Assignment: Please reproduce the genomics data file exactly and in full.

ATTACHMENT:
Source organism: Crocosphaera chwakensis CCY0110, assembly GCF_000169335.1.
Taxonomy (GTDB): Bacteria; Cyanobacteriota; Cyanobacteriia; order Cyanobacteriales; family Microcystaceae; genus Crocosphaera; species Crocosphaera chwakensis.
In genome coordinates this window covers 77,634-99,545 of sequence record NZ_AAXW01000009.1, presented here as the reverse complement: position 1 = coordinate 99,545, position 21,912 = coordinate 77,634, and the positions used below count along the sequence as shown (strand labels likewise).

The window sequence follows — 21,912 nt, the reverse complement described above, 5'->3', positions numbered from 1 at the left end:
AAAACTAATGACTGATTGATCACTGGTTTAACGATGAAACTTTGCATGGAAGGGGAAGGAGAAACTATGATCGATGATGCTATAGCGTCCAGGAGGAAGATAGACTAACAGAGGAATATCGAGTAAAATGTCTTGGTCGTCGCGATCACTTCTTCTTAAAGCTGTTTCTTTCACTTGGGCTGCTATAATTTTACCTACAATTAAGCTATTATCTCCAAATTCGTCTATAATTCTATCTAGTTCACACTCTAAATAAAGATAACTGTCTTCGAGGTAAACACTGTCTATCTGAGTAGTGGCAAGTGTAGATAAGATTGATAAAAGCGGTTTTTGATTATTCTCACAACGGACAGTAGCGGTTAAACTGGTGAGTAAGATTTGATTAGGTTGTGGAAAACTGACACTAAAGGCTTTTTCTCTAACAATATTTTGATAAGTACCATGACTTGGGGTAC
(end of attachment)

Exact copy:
Source organism: Crocosphaera chwakensis CCY0110, assembly GCF_000169335.1.
Taxonomy (GTDB): Bacteria; Cyanobacteriota; Cyanobacteriia; order Cyanobacteriales; family Microcystaceae; genus Crocosphaera; species Crocosphaera chwakensis.
In genome coordinates this window covers 77,634-99,545 of sequence record NZ_AAXW01000009.1, presented here as the reverse complement: position 1 = coordinate 99,545, position 21,912 = coordinate 77,634, and the positions used below count along the sequence as shown (strand labels likewise).

The window sequence follows — 21,912 nt, the reverse complement described above, 5'->3', positions numbered from 1 at the left end:
AAAACTAATGACTGATTGATCACTGGTTTAACGATGAAACTTTGCATGGAAGGGGAAGGAGAAACTATGATCGATGATGCTATAGCGTCCAGGAGGAAGATAGACTAACAGAGGAATATCGAGTAAAATGTCTTGGTCGTCGCGATCACTTCTTCTTAAAGCTGTTTCTTTCACTTGGGCTGCTATAATTTTACCTACAATTAAGCTATTATCTCCAAATTCGTCTATAATTCTATCTAGTTCACACTCTAAATAAAGATAACTGTCTTCGAGGTAAACACTGTCTATCTGAGTAGTGGCAAGTGTAGATAAGATTGATAAAAGCGGTTTTTGATTATTCTCACAACGGACAGTAGCGGTTAAACTGGTGAGTAAGATTTGATTAGGTTGTGGAAAACTGACACTAAAGGCTTTTTCTCTAACAATATTTTGATAAGTACCATGACTTGGGGTAC